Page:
The process of material development started by first taking the material to its essential state, in the case of glass, it’s sand, and from that point on creating some samples to test using different binding systems & determining which uses would work best for different applications.
In terms of how this system works, the local business books a free collection, we send out small vehicles installed with a glass crusher and reduce the glass bottles to 20% of the original volume.
The glass would be taken to the local waste lab facility, where it would be processed and transformed into products.
The products would be installed for use in public spaces. After some time, these could be recycled again in the local facilities.
The final applications were outdoor light bollards and tiles. I used a bioresin as a binder, this meant it could be easily recycled again, the whole process used very little energy and had less carbon footprint.
19 Greek Street Gallery in Soho really liked the concept and invited me to work with them as a Designer in Residence, scaling up the Waste Labs system to create commercial applications.
As part of my residence at the gallery I created surfaces, experimenting with new colours, in particular the Neals Yard Blue sent from their factory discards; I ran workshops taking people through the process and creating show pieces for the gallery’s exhibitions. But in particular I focused on creating bespoke surfaces for one of the gallery’s clients:
The Library Hotel at Saint Martins Lane. For this commission I was asked to create bespoke flooring, surfaces, and furniture, all using the hotel’s bar glass waste.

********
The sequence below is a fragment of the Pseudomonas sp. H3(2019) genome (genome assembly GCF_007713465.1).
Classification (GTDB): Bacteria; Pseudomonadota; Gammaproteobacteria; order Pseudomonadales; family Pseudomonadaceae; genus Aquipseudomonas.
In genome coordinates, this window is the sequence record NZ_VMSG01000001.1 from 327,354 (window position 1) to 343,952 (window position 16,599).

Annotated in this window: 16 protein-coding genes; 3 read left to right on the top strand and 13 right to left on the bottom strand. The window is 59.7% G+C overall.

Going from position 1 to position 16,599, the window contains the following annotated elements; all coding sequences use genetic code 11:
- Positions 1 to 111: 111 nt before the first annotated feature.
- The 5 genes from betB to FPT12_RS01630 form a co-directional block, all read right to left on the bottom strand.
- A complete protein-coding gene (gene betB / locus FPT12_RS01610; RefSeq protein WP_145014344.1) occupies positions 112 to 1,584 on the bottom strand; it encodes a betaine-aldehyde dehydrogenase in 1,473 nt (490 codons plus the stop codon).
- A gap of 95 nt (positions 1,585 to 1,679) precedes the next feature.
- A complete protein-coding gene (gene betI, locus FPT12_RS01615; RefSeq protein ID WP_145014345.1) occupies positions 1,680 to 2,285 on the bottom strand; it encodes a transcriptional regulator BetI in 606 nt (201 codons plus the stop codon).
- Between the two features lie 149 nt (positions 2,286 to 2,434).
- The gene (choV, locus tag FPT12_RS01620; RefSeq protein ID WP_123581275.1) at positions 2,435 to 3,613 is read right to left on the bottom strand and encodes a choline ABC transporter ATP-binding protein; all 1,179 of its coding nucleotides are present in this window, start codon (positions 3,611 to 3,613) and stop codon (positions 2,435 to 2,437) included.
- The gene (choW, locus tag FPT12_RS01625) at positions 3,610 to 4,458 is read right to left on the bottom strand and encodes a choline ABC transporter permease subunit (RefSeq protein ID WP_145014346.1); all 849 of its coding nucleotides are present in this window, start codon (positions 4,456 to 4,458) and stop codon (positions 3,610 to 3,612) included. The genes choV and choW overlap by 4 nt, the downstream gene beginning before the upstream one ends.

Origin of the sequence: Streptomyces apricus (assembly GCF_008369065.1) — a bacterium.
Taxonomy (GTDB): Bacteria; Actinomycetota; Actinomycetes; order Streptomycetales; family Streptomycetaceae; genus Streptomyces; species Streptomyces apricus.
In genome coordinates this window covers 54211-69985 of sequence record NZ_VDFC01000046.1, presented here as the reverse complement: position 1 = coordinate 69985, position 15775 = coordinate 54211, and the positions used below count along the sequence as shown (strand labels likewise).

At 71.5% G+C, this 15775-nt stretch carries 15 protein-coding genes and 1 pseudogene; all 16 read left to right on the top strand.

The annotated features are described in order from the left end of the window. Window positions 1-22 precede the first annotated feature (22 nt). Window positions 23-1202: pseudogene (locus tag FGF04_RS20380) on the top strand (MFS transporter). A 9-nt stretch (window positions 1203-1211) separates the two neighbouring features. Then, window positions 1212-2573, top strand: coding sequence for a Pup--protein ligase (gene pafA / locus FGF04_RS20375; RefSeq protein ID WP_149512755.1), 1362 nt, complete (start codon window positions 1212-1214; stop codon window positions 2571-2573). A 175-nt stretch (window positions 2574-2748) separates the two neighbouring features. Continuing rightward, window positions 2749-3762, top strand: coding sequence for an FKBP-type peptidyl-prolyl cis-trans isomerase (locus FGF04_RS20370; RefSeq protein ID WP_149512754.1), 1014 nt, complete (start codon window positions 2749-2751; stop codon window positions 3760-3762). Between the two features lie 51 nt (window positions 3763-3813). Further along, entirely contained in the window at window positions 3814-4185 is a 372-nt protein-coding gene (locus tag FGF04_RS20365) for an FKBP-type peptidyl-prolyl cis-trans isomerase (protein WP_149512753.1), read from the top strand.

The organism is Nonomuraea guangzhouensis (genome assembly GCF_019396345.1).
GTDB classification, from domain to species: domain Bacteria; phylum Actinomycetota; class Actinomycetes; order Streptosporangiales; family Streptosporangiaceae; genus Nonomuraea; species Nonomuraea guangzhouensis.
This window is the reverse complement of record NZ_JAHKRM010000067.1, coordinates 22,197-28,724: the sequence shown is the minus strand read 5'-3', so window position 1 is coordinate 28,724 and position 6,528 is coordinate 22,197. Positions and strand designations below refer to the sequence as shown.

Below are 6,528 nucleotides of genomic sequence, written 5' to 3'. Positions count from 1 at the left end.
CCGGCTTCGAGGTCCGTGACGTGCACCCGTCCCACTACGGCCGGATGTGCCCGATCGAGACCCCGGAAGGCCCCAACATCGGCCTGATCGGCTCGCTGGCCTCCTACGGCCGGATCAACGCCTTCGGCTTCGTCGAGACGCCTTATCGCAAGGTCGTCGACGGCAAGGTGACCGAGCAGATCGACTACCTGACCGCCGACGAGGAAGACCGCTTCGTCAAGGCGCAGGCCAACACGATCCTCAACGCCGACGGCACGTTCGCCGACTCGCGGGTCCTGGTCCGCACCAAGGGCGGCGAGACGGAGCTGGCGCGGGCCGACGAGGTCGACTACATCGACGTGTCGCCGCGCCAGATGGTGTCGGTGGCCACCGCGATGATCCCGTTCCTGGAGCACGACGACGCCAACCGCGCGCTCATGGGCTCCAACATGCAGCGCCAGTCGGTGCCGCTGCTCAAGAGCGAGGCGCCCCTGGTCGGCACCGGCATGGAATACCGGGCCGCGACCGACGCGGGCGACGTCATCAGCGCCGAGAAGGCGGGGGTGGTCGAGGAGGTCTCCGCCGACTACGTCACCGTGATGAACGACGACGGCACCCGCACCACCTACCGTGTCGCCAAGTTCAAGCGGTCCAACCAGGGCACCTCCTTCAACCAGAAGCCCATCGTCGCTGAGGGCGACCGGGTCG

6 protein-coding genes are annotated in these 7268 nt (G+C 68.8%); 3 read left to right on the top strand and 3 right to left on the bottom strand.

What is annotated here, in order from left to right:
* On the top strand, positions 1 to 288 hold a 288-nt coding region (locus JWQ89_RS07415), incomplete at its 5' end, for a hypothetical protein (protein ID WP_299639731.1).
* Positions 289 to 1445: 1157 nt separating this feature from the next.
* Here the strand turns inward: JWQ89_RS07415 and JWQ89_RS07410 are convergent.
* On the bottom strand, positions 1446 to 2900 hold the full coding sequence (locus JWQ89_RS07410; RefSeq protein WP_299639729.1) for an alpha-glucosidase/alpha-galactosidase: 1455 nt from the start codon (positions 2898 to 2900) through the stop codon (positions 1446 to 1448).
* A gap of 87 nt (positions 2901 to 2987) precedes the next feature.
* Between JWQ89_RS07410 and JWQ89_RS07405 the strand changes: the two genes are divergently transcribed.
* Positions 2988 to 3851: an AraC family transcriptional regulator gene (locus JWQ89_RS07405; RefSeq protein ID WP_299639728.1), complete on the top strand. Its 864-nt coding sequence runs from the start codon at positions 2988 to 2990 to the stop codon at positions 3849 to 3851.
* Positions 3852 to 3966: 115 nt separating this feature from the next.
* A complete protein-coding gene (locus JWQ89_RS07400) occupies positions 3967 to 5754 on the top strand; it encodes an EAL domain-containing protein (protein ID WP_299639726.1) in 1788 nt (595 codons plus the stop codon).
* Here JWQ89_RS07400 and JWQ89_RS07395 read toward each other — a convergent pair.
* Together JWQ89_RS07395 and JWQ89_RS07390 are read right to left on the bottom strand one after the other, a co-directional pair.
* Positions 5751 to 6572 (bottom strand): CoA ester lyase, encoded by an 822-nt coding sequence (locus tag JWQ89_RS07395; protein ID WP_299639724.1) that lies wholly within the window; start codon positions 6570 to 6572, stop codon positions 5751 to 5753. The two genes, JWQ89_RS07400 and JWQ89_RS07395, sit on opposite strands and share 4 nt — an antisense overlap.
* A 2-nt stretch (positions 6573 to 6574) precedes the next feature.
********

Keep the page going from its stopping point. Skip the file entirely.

This project showed that there is a real application for systems of this kind that can run in a local, small radius, use very little energy and engage the local communities in the process.
Here you see the main bar in clear frosted white glass. On the right side its under lit.
Here is the smaller bar top on the second floor in greens and browns, creating a very different mood in that space.
For both bars I created the worktops and back-splashes as well.
These are two toilet rooms.
In total I created about 2000 tiles, mostly for the toilet rooms but also for dinning and kitchen areas.
This is one of the table tops in the main bar room.
All made using their own waste.
In terms of the objective of the project, what was most successful about it was that it provided a case study where waste is used as a valuable resource to create high end applications, challenging the perspective of waste as a no value material discard. In effect creating the case for local economies of waste. (which is by no means new, it’s been used in many Global South countries as a way to make a living using waste)
In terms of what drives the concept of waste labs:
Creating local systems of waste reuse
Seeing the intrinsic value of waste
Using the raw aesthetic of waste to create new visual landscapes
Supporting the new paradigm that seeks a more balanced and harmonious relationship with nature and her resources
Using waste as the source of innovative materials
Creating applications for waste-based materials to shine, so making waste beautiful
Using local waste streams to create local economies that can empower people
As a summary, this method is about placing designers in the middle of the process of policy making, finding areas where there is an opportunity for a fresh approach that can produce innovative business models, tackling problems and broadening the place where designers can make an impact.
Finally, I’d like to finish with the idea that perhaps design today must be more of a material activism. A political, interconnected activity that together with other industries can help envision new sustainable futures for humanity.
Thank you very much for listening.
Diana Simpson Hernandez
Eye GIF from Tenor